Teaching atmospheric modeling at the graduate level: 15 years of using mesoscale models as educational tools in an active learning environment

Gert Jan Steeneveld*, Jordi Vilà Guerau De Arellano

*Corresponding author for this work

Research output: Contribution to journalArticleAcademicpeer-review

Abstract

Numerical weather prediction models have become widespread tools that are accessible to a variety of communities, ranging from academia and the national meteorological services to commercial weather providers, wind and solar energy industries, and air quality modelers. Mesoscale meteorological models that are used to refine relatively coarse global weather forecasts to finer atmospheric scales have become mainstream. The wide use of mesoscale meteorological models also generates new requirements in undergraduate education concerning the knowledge and application of these models. In this paper, we present teaching strategies, course outcomes, student activities, impacts, and reflections on the possible future direction of the graduate-level atmospheric modeling course using the Weather Research and Forecasting (WRF) Model at Wageningen University, the Netherlands. This information is based on 15 years of experience in teaching the course and the continuous implementation of new educational techniques to adapt to students’ needs and improve their chances in their academic careers and the atmospheric sciences job market.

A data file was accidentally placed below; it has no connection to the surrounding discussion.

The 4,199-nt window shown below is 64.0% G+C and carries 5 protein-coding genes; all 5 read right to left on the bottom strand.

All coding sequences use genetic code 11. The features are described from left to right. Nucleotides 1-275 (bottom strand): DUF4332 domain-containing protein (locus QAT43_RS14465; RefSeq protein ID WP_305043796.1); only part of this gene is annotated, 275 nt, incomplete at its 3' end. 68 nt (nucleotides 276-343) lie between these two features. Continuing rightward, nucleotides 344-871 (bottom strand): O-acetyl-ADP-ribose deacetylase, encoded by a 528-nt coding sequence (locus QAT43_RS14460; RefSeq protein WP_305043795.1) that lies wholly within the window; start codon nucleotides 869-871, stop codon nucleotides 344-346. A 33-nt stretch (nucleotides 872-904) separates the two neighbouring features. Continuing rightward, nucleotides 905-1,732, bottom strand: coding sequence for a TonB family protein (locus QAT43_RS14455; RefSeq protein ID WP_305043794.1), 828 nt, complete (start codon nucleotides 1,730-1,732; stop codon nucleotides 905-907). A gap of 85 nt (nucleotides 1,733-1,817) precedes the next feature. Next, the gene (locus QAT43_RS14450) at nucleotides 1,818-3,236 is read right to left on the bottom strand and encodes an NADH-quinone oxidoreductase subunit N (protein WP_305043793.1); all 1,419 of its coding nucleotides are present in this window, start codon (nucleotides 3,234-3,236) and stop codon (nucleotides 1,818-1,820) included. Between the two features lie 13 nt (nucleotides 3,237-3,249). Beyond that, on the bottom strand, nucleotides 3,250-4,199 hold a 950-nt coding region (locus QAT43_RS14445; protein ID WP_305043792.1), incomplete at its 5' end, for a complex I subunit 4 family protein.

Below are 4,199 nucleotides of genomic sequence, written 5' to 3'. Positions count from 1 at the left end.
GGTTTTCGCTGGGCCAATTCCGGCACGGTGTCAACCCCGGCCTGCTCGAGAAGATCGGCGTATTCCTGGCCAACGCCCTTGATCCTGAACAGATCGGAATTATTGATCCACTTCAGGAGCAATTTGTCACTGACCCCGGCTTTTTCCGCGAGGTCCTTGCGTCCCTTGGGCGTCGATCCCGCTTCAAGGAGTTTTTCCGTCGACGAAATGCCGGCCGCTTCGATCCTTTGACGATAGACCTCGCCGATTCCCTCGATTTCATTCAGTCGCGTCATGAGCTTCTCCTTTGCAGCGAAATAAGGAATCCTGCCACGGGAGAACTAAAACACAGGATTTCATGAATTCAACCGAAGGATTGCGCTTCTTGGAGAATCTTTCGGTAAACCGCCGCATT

Original languageEnglish
Pages (from-to)2157-2174
Number of pages18
JournalBulletin of the American Meteorological Society
Volume100
Issue number11
DOIs
Publication statusPublished - 25 Nov 2019

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